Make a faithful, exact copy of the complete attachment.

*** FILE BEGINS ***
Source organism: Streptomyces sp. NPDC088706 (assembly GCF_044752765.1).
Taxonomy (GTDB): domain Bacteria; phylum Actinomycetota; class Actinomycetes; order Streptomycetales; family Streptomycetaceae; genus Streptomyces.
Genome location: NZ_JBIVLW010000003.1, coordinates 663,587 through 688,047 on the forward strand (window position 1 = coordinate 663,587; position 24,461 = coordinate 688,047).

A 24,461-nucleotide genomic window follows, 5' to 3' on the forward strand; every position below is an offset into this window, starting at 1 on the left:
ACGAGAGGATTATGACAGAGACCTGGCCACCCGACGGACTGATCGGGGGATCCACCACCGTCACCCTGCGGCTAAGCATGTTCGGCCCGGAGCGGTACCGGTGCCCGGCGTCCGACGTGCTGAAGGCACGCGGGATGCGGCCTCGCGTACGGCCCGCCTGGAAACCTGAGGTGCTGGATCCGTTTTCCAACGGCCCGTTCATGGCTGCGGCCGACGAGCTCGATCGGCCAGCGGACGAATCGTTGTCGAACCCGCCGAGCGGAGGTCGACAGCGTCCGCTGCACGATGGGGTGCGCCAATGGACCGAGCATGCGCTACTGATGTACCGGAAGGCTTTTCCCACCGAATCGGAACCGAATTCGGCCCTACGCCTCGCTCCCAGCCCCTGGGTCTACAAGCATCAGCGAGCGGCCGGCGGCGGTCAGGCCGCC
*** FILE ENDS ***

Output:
Source organism: Streptomyces sp. NPDC088706 (assembly GCF_044752765.1).
Taxonomy (GTDB): domain Bacteria; phylum Actinomycetota; class Actinomycetes; order Streptomycetales; family Streptomycetaceae; genus Streptomyces.
Genome location: NZ_JBIVLW010000003.1, coordinates 663,587 through 688,047 on the forward strand (window position 1 = coordinate 663,587; position 24,461 = coordinate 688,047).

A 24,461-nucleotide genomic window follows, 5' to 3' on the forward strand; every position below is an offset into this window, starting at 1 on the left:
ACGAGAGGATTATGACAGAGACCTGGCCACCCGACGGACTGATCGGGGGATCCACCACCGTCACCCTGCGGCTAAGCATGTTCGGCCCGGAGCGGTACCGGTGCCCGGCGTCCGACGTGCTGAAGGCACGCGGGATGCGGCCTCGCGTACGGCCCGCCTGGAAACCTGAGGTGCTGGATCCGTTTTCCAACGGCCCGTTCATGGCTGCGGCCGACGAGCTCGATCGGCCAGCGGACGAATCGTTGTCGAACCCGCCGAGCGGAGGTCGACAGCGTCCGCTGCACGATGGGGTGCGCCAATGGACCGAGCATGCGCTACTGATGTACCGGAAGGCTTTTCCCACCGAATCGGAACCGAATTCGGCCCTACGCCTCGCTCCCAGCCCCTGGGTCTACAAGCATCAGCGAGCGGCCGGCGGCGGTCAGGCCGCC